By State Sen. Daylin Leach
I received your letter taking issue with the statements I made regarding your testimony before the Senate Environmental Resources and Energy Committee this week. I appreciate your letter and am sorry you feel that your views were mischaracterized. I agree with you that we should address important issues and each other respectfully. That said, I feel that my descriptions of your statements were accurate and, therefore, I stand by my statements.
Before I get to the specifics of the complaints you raised in your letter, I think it is important to provide some context. As you know, you met with me in my office a few days before the committee hearing. At that time, I asked you the same precise questions I asked you at the hearing. In particular, I asked you what your views were of climate change and the impact of human behavior on such change.
As I'm sure you remember, you told me at that time, in my office and in the presence of several members of my staff, that while you "wouldn't deny" that the climate was changing, you "were not convinced" that humans were the cause. I asked you what scientific publications, studies, periodicals, etc., you had read that caused you to doubt human involvement. You said you could cite nothing in particular, but that you had read "newspapers."
You may have gleaned from my reaction at that meeting that I was taken aback by your answer. That is why I repeated the question at the hearing. I had hoped that after having some days to think about it, you could provide an answer more in comportment with the overwhelming consensus within the scientific community. I was not intending to be tricky, confusing, or esoteric. It's just that climate change is the basic environmental question facing us at the current time and you are nominated to be the person primarily responsible for formulating and enforcing solutions to this problem.
This brings us to the hearing. I would note that what you did and did not say at the hearing is not a matter of opinion, or the subject of a he-said, she-said debate. What you said was actually recorded. And the quotes attributed to you in media accounts of the hearing were not provided by me. They were derived from reading the transcript or listening to the tape.
In your letter to me, you say three things. I would note that my press release and my verbal statements to the media were made without benefit of a transcript and were not meant to be exact quotes, but rather reasonable and fair restatements of the meaning of your testimony. I assume your quibbles are not with specific words, but with what you claimed to be a misstatement on my part of the meaning and import of what you said.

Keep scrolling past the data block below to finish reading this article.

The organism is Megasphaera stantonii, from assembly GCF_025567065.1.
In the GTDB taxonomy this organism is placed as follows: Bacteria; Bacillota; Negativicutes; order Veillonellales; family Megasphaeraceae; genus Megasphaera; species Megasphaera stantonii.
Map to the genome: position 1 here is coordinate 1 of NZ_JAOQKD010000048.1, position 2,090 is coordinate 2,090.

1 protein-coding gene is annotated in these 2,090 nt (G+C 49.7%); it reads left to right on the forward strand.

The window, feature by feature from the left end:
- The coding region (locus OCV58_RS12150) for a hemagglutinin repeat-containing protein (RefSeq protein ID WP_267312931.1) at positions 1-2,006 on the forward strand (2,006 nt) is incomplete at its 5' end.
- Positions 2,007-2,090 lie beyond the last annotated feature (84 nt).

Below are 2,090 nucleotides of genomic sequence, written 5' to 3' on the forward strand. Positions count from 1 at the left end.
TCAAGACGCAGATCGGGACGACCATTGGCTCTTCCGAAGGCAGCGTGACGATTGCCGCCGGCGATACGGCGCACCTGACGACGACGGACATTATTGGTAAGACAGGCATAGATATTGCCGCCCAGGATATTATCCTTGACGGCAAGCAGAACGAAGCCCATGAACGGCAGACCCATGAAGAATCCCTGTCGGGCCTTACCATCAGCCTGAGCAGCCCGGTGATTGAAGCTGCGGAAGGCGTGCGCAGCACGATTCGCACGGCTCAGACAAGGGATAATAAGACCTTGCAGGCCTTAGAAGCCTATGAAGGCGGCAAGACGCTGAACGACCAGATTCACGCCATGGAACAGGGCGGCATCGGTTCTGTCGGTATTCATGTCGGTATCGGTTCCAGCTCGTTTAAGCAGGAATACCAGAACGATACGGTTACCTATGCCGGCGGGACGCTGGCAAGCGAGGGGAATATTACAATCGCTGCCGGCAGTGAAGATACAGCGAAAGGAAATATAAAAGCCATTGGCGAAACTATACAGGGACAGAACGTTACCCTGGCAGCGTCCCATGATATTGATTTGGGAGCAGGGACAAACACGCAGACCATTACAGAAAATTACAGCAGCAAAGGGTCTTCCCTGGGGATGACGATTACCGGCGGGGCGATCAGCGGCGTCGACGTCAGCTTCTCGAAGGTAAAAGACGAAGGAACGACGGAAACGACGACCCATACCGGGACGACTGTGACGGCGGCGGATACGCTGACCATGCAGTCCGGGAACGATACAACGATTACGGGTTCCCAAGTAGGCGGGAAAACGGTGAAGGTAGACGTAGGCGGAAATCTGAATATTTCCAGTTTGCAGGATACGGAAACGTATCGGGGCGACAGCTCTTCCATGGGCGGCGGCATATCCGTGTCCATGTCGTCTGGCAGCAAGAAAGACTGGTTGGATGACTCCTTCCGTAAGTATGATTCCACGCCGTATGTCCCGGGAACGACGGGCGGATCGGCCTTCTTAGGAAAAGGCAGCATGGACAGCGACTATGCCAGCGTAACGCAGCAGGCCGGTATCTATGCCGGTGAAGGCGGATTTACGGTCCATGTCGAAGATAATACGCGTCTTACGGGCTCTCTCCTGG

First, you say that you never said that climate change is not man-made. In fact, based on review of the transcript, you said, "I won’t argue that among the factors that contribute to climate change, humankind would seem to be one of those factors. I also would argue that - or at least my observation is - that natural climate fluctuations over the course of time are also a factor in that analysis, but I won't argue that climate change exists."
As I'm sure you know, that is not the scientific consensus on this point.
You say that you never said that climate change is "not a problem". Here, word for word, is what you did say.
“I’ve not read any scientific studies that would lead me to conclude there are adverse impacts to human beings, animals, or plant life at this small level of climate change.”
Unless you are alleging that the recording of the committee hearing was somehow doctored or falsified, it seems obvious that your statement that you've seen no evidence of "adverse impacts to human beings, animals, or plant life" can be reasonable construed as not being a problem. If there is no harm to any living thing on planet Earth, then what sort of "problem" could there possibly be?
Finally, you say that you never said that Pennsylvania has no obligation to take any additional steps to remediate climate change. Here, Philadelphia Inquirer Report Angela Couloumbis listened to the tape of the hearing, and reported as follows:
“Abruzzo also said that Pennsylvania is doing ‘its fair share’ to address climate change, and that he does not believe there is anything else the DEP should do, under his tenure, to combat it.”
You specifically said that Pennsylvania was doing enough to combat climate change already and that there was "nothing" else Pennsylvania should be doing. Even in today's letter to me, you repeat that Pennsylvania is "doing their fair share" as if because there are some other places on the planet that are not addressing climate change aggressively enough (and there are many that are), we are free to continue to spew carbon without any regard the consequences to "human beings, animals or plant life" you still refuse to acknowledge.
Let me conclude by saying again that I have nothing against you personally. You seem like a decent person who has accomplished much. But none of your accomplishments or experience are relevant to environmental protection. Given the political realities in Pennsylvania today, there is no doubt that you will be confirmed. I only hope that with time you will come to appreciate the critical role your new job plays in tackling the most pressing issue of our time, and that you will prove wrong my concerns that you are a climate change denier who has no intention of addressing this issue aggressively.
Sen. Daylin Leach, District 17